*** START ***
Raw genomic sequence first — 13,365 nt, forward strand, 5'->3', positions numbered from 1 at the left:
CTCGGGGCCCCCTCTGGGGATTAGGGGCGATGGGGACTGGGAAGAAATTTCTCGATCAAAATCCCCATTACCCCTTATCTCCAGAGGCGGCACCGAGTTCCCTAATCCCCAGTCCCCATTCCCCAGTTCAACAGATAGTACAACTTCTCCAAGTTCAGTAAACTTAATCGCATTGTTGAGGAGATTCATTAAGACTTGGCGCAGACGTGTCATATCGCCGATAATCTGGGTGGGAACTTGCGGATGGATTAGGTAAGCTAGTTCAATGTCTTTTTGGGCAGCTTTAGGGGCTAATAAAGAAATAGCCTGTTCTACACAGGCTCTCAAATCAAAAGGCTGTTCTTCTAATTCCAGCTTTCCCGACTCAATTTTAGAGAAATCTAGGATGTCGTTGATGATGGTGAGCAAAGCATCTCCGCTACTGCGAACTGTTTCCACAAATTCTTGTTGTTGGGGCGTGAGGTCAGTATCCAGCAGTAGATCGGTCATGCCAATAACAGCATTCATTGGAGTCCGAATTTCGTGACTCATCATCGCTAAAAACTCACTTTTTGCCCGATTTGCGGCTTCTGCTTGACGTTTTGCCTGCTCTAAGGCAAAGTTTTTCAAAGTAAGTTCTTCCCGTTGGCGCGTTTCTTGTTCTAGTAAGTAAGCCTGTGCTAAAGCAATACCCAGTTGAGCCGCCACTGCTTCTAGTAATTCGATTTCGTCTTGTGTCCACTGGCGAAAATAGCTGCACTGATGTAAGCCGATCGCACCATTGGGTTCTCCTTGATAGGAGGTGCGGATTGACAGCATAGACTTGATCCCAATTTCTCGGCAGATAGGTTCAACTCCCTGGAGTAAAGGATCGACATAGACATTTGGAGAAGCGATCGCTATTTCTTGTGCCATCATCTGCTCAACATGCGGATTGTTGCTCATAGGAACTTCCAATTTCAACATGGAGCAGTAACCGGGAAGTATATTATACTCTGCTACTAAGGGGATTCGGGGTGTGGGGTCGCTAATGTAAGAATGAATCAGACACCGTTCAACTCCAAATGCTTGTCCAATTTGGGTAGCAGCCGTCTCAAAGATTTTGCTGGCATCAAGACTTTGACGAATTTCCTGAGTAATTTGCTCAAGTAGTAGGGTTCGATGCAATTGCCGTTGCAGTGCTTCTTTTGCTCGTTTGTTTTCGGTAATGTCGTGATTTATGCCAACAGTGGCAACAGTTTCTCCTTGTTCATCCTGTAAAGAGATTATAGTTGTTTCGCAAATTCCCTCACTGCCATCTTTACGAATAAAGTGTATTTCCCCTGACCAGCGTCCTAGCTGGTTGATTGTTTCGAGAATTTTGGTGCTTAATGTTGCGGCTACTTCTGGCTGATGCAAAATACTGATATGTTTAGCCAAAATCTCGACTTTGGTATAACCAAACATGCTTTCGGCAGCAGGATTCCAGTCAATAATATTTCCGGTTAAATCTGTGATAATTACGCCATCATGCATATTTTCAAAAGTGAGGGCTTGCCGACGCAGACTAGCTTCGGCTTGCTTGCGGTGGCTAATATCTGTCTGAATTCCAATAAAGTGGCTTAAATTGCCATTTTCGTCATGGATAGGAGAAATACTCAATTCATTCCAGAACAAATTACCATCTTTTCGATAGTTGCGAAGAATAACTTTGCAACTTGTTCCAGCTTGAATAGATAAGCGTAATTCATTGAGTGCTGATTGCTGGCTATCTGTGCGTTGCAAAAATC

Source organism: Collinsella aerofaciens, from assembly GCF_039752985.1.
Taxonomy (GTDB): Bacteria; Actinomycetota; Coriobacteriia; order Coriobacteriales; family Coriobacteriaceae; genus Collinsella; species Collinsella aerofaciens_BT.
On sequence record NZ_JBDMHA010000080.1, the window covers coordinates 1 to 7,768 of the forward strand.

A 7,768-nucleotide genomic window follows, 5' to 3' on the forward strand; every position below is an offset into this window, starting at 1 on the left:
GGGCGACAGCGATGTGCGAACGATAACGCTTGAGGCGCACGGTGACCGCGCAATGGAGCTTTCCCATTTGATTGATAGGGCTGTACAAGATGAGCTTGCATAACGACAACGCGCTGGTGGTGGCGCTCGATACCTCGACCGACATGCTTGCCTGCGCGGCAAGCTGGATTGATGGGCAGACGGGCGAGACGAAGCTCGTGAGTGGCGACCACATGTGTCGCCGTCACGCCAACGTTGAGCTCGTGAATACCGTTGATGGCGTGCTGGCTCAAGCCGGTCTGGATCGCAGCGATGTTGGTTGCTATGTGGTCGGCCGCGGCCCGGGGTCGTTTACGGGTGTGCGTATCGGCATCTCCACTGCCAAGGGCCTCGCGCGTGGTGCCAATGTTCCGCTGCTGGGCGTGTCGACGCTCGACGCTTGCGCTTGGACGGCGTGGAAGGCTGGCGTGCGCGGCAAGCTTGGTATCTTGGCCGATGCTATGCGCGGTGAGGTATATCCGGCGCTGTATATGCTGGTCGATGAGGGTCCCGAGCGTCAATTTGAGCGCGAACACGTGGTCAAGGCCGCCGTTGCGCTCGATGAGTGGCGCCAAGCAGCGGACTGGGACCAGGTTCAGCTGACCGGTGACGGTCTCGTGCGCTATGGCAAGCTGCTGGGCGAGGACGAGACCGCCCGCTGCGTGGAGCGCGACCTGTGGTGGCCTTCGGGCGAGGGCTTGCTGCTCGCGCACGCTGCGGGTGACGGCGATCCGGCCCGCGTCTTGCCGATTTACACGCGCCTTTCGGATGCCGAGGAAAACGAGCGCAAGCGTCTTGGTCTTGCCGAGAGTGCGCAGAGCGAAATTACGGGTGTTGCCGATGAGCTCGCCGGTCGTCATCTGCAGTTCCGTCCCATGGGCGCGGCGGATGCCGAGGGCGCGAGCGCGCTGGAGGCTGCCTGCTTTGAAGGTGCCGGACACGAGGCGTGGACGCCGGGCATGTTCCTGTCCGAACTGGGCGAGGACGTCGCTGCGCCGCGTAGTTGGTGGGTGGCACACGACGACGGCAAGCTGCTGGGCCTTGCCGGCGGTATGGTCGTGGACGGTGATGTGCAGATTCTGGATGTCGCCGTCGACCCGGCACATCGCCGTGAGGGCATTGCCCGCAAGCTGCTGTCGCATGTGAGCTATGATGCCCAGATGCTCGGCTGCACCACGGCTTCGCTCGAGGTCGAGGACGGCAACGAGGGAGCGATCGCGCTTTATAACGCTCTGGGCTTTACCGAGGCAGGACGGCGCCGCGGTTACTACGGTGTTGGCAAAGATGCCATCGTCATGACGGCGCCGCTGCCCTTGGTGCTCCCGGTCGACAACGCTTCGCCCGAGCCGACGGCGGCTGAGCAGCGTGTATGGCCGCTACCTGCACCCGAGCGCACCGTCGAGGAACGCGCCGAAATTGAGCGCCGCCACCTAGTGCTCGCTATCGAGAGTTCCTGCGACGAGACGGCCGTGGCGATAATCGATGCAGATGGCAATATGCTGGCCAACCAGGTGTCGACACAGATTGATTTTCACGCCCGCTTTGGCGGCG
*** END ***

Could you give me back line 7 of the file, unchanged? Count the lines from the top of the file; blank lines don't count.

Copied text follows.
GGGCGACAGCGATGTGCGAACGATAACGCTTGAGGCGCACGGTGACCGCGCAATGGAGCTTTCCCATTTGATTGATAGGGCTGTACAAGATGAGCTTGCATAACGACAACGCGCTGGTGGTGGCGCTCGATACCTCGACCGACATGCTTGCCTGCGCGGCAAGCTGGATTGATGGGCAGACGGGCGAGACGAAGCTCGTGAGTGGCGACCACATGTGTCGCCGTCACGCCAACGTTGAGCTCGTGAATACCGTTGATGGCGTGCTGGCTCAAGCCGGTCTGGATCGCAGCGATGTTGGTTGCTATGTGGTCGGCCGCGGCCCGGGGTCGTTTACGGGTGTGCGTATCGGCATCTCCACTGCCAAGGGCCTCGCGCGTGGTGCCAATGTTCCGCTGCTGGGCGTGTCGACGCTCGACGCTTGCGCTTGGACGGCGTGGAAGGCTGGCGTGCGCGGCAAGCTTGGTATCTTGGCCGATGCTATGCGCGGTGAGGTATATCCGGCGCTGTATATGCTGGTCGATGAGGGTCCCGAGCGTCAATTTGAGCGCGAACACGTGGTCAAGGCCGCCGTTGCGCTCGATGAGTGGCGCCAAGCAGCGGACTGGGACCAGGTTCAGCTGACCGGTGACGGTCTCGTGCGCTATGGCAAGCTGCTGGGCGAGGACGAGACCGCCCGCTGCGTGGAGCGCGACCTGTGGTGGCCTTCGGGCGAGGGCTTGCTGCTCGCGCACGCTGCGGGTGACGGCGATCCGGCCCGCGTCTTGCCGATTTACACGCGCCTTTCGGATGCCGAGGAAAACGAGCGCAAGCGTCTTGGTCTTGCCGAGAGTGCGCAGAGCGAAATTACGGGTGTTGCCGATGAGCTCGCCGGTCGTCATCTGCAGTTCCGTCCCATGGGCGCGGCGGATGCCGAGGGCGCGAGCGCGCTGGAGGCTGCCTGCTTTGAAGGTGCCGGACACGAGGCGTGGACGCCGGGCATGTTCCTGTCCGAACTGGGCGAGGACGTCGCTGCGCCGCGTAGTTGGTGGGTGGCACACGACGACGGCAAGCTGCTGGGCCTTGCCGGCGGTATGGTCGTGGACGGTGATGTGCAGATTCTGGATGTCGCCGTCGACCCGGCACATCGCCGTGAGGGCATTGCCCGCAAGCTGCTGTCGCATGTGAGCTATGATGCCCAGATGCTCGGCTGCACCACGGCTTCGCTCGAGGTCGAGGACGGCAACGAGGGAGCGATCGCGCTTTATAACGCTCTGGGCTTTACCGAGGCAGGACGGCGCCGCGGTTACTACGGTGTTGGCAAAGATGCCATCGTCATGACGGCGCCGCTGCCCTTGGTGCTCCCGGTCGACAACGCTTCGCCCGAGCCGACGGCGGCTGAGCAGCGTGTATGGCCGCTACCTGCACCCGAGCGCACCGTCGAGGAACGCGCCGAAATTGAGCGCCGCCACCTAGTGCTCGCTATCGAGAGTTCCTGCGACGAGACGGCCGTGGCGATAATCGATGCAGATGGCAATATGCTGGCCAACCAGGTGTCGACACAGATTGATTTTCACGCCCGCTTTGGCGGCG